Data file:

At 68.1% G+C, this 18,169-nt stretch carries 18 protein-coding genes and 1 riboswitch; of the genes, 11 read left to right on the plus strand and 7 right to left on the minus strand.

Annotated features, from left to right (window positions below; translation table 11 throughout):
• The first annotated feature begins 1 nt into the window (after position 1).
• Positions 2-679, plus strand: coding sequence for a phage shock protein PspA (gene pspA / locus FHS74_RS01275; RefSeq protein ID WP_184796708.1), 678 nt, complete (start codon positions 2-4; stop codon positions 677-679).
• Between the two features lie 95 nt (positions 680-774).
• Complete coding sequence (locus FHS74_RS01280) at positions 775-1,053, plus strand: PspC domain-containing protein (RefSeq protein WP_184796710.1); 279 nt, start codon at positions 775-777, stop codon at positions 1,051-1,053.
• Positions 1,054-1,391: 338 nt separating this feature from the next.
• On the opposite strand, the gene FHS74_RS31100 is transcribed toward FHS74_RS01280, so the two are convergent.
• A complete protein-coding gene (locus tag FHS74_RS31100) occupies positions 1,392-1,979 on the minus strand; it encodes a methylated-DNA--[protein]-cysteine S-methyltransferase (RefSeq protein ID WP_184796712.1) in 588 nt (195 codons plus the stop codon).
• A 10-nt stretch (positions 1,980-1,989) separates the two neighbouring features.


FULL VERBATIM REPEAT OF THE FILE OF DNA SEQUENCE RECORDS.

At 68.1% G+C, this 18,169-nt stretch carries 18 protein-coding genes and 1 riboswitch; of the genes, 11 read left to right on the plus strand and 7 right to left on the minus strand.

Annotated features, from left to right (window positions below; translation table 11 throughout):
• The first annotated feature begins 1 nt into the window (after position 1).
• Positions 2-679, plus strand: coding sequence for a phage shock protein PspA (gene pspA / locus FHS74_RS01275; RefSeq protein ID WP_184796708.1), 678 nt, complete (start codon positions 2-4; stop codon positions 677-679).
• Between the two features lie 95 nt (positions 680-774).
• Complete coding sequence (locus FHS74_RS01280) at positions 775-1,053, plus strand: PspC domain-containing protein (RefSeq protein WP_184796710.1); 279 nt, start codon at positions 775-777, stop codon at positions 1,051-1,053.
• Positions 1,054-1,391: 338 nt separating this feature from the next.
• On the opposite strand, the gene FHS74_RS31100 is transcribed toward FHS74_RS01280, so the two are convergent.
• A complete protein-coding gene (locus tag FHS74_RS31100) occupies positions 1,392-1,979 on the minus strand; it encodes a methylated-DNA--[protein]-cysteine S-methyltransferase (RefSeq protein ID WP_184796712.1) in 588 nt (195 codons plus the stop codon).
• A 10-nt stretch (positions 1,980-1,989) separates the two neighbouring features.